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Journal of Environmental Biology

pISSN: 0254-8704 ; eISSN: 2394-0379 ; CODEN: JEBIDP

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        Abstract - Issue Sep 2017, 38 (5)                                                                                                             Back



nstantaneous and historical temperature effects on a-pinene

Application of Soil Water Assessment Tool (SWAT) to

suppress wildfire at Bayam Forest, Turkey

 

M. Tufekcioglu1*, M. Yavuz1, G. N. Zaimes2, M. Dinc1, P. Koutalakis2 and A. Tufekcioglu1

1Faculty of Forestry, Artvin Coruh University, Seyitler-08000, Artvin, Turkey

2Department of Forestry and Natural Environment Management, Eastern Macedonia and Thrace Institute of Technology (EMaTTech),

Drama-Mikrohoriou, Drama-66100, Greece

*Corresponding Author E-mail: mtufekcioglu61@artvin.edu.tr

 

 

 

Key words

ArcSWAT model,

Digital elevation model,

Fire management,

Hydrological modeling,

Wildfire suppression

 

 

 

Publication Data

Paper received : 08.06.2016

Revised received : 05.12.2016

Re-revised received : 15.02.2017

Accepted : 09.03.2017

 

Abstract

Aim: Readily available water resources are a key for wildfire suppression. Hydrologic models are a practical and essential tool for understanding the processes of hydrology and managing water resources, but have not been utilized as frequently for wildfire suppression. The goal of the present study was to use the Soil Water Assessment Tools (SWAT) model to determine whether the stream water could be managed sustainably in wildfire suppression at the Bayam Forest District in Kastamonu Province, Turkey.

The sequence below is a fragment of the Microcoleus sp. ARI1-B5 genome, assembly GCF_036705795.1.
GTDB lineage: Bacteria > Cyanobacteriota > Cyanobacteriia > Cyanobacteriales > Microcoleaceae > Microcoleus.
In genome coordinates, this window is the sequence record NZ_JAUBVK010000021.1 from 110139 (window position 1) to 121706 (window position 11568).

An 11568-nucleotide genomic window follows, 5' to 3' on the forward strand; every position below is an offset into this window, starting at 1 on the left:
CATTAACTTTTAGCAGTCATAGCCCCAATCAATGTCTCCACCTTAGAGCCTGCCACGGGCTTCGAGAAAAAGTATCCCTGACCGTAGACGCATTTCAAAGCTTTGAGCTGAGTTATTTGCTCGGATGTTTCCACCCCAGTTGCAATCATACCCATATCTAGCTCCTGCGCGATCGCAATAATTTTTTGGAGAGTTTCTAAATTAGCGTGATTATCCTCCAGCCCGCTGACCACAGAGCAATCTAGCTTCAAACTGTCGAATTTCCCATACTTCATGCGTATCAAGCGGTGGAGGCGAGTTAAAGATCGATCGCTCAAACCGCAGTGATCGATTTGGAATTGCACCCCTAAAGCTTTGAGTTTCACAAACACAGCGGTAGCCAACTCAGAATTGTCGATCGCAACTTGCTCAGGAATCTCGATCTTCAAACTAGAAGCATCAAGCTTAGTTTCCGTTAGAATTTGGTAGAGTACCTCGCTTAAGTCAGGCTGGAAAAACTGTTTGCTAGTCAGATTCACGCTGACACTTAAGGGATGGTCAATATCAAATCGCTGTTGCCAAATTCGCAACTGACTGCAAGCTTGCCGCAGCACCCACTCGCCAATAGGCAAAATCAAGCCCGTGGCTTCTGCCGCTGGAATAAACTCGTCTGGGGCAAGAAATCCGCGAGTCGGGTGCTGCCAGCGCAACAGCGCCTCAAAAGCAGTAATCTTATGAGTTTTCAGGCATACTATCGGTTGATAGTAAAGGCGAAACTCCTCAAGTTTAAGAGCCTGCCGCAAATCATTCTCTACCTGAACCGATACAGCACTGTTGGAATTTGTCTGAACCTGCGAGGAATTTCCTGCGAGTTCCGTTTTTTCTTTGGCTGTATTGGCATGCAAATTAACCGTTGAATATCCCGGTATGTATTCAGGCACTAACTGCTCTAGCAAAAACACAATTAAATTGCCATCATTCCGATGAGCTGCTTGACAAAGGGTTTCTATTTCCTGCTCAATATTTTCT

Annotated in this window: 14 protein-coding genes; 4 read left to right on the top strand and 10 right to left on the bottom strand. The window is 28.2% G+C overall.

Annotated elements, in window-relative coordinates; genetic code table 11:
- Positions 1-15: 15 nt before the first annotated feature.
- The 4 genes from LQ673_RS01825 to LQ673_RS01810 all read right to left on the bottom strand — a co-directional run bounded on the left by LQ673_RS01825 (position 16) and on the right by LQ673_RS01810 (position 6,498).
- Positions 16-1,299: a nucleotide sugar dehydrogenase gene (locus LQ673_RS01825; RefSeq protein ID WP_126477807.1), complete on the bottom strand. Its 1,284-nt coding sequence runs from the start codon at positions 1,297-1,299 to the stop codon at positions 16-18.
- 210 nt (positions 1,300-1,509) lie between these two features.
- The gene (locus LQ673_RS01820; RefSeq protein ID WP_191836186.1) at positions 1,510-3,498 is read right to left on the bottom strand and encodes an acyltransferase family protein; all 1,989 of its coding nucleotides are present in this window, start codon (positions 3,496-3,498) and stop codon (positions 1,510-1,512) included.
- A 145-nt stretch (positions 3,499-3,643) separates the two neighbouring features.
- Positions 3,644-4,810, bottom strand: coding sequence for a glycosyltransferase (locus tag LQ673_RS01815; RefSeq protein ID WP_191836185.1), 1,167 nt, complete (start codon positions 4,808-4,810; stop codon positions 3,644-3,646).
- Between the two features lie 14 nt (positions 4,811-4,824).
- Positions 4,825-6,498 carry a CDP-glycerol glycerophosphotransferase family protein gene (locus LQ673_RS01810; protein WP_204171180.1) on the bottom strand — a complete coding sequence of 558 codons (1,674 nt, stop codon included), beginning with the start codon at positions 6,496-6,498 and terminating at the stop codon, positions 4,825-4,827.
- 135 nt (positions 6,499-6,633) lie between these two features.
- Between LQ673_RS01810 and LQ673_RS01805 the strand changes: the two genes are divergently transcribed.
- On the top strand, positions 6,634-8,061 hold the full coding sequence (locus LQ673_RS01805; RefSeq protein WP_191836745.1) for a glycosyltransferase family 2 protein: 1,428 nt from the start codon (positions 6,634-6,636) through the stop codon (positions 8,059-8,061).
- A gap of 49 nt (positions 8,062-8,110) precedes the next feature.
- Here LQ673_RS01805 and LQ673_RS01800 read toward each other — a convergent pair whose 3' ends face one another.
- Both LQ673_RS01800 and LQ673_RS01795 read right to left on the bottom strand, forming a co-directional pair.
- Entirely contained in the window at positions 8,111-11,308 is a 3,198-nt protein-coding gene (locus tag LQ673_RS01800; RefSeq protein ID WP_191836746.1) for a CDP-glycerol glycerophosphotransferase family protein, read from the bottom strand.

Methodology: As an input file, the SWAT model used soils, land-uses, weather data and morphology of watershed based on the Digital Elevation Model (DEM). The model was applied for period 2001-2013 in order to predict the water budget of the study area and major streams within the studied district.

 

Results: The analysis of the hydrologic water budget indicated that 70% (573.8 mm) of the annual precipitation (822 mm) was lost as evapotranspiration in the basin, whereas 19%, 34% and 47% of the remaining total water yield (234.6 mm) contributed to streams via surface runoff, groundwater flow and lateral flow, respectively. ?

 

Interpretation: Overall, the result of SWAT model indicated to a certain degree promising findings on the availability of stream water and optimal placement of water reservoir for the use of wildfire suppression.

 

 

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